The Will to be Good

I've come to the conclusion that the single most important attribute of an
effective software team is simply the will to be good.  Talent can be
developed and knowledge gained, but not without the will to get there.  I'm
obviously a big proponent of Agile practices, but these practices are useless
unless the team is disciplined and intelligent in their approach.  If you
want to be good, you have to be reflective about your approach every day and
constantly make little improvements. 
Don't Live with Broken Windows yes, but you've got to be observant in the first place to spot those Broken Windows. 
Complacency is the enemy.

I don't think a team is going to be good by simply working harder. 
Ironically, my most important lessons for software development came from working
on my father's construction crew in school — "always think about what
you're doing" and the paternal classic "work smart, not hard." 
He was worried about things like walls getting out of square or hurting your
back lifting, but those little homilies certainly apply to our profession. 
alone will not lead to good results.
  Some of the worst systems I've
ever seen resulted from taking a bad direction and following that same bad
direction for the duration of the project, often with a great deal of team

Don't tolerate bad code.  If you see your code starting to get wild and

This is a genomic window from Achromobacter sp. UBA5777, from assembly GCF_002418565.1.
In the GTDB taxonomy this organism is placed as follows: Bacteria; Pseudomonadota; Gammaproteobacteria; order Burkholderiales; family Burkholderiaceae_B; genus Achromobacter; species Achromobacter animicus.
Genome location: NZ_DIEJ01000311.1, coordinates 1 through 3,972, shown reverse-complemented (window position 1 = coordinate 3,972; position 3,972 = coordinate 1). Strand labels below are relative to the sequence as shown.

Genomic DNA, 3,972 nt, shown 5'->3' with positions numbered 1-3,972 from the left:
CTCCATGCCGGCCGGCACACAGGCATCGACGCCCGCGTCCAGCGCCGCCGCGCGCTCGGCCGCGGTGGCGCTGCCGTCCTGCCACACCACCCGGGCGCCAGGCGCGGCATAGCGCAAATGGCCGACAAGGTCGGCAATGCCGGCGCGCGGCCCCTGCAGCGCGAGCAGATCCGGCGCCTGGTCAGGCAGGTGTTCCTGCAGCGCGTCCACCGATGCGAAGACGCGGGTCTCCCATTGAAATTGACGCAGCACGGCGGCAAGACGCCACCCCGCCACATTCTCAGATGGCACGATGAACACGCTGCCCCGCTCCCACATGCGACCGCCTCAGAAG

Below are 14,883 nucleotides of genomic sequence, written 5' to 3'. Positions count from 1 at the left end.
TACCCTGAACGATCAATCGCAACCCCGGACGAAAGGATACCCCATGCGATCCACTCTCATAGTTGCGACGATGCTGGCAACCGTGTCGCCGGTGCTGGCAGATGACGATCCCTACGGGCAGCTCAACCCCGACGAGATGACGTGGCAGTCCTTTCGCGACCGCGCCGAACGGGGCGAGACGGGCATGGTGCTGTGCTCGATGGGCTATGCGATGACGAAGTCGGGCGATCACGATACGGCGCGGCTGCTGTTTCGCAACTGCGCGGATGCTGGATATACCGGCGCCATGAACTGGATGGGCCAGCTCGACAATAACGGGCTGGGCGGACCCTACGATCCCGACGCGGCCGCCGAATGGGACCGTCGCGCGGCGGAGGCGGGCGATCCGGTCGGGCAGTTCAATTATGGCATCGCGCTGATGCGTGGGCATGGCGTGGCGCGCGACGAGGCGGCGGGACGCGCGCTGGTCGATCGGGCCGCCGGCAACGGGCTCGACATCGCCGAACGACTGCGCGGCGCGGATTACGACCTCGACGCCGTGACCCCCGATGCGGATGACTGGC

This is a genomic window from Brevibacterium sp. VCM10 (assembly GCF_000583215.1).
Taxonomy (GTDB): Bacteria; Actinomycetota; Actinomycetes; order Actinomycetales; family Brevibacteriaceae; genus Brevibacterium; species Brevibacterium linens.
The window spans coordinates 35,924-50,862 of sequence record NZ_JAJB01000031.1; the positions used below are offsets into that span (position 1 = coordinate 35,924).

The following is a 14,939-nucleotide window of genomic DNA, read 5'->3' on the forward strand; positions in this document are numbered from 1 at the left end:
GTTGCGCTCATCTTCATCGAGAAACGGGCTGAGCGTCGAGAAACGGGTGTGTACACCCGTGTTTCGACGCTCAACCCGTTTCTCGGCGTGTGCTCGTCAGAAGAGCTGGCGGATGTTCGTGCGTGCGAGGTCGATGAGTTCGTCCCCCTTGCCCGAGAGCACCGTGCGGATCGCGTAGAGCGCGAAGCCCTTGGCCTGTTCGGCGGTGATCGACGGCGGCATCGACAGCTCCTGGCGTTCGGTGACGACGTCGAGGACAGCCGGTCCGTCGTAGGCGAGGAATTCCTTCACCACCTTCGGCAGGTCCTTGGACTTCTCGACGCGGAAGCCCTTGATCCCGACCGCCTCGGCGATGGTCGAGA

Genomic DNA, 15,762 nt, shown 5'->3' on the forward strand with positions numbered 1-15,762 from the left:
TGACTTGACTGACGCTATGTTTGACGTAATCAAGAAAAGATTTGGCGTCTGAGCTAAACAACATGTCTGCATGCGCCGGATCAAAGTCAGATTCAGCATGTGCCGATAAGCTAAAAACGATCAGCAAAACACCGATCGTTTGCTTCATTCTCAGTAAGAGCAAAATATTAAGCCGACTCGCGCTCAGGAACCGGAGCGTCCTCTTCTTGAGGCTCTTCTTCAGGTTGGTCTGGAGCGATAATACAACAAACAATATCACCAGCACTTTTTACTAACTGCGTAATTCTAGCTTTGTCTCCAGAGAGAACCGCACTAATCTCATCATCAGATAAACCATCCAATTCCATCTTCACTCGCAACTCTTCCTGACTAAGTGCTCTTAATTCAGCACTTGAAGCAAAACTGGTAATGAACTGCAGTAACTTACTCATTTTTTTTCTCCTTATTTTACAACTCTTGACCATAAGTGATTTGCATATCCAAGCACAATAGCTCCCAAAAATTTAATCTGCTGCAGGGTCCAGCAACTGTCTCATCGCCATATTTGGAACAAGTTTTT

wooly, refactor!  Little refactorings are the ounce of prevention that
prevent the painful rewrite cure later.  Pay attention to your code so you know when to refactor. 
That "pay attention" could be code reviews, code metrics, pair programming, or
simply reading the code you just wrote.  Bad code will increase the
cost of debugging, testing, and modifying the code later.

Don't write code on top of bad code.  I failed to make this point
yesterday.  My current team is effectively evaporating and we're passing
our upcoming project onto a different team.  The new project is going to
require modifying some existing classes that can only be described as pure excrement. 
There's far, far too much duplicated code in a very long method and class (Cyclomatic
Complexity = 50+). 
The new team wants to make the simplest change they can to just add in some more
if/then logic and walk away.  That's a dangerous attitude that will hurt
the team over time.  I know that attitude has hurt my company.  Arguably, that code is in the shape it's in because of exactly that attitude of "I just have to get this done."  On one hand, I think the new code would go
smoother if you cleaned up the old code first.  On the other hand, doing no
cleanup is going to increase the chances of a full blown rewrite the next time
that code changes because it's already at the verge of being unusable.  The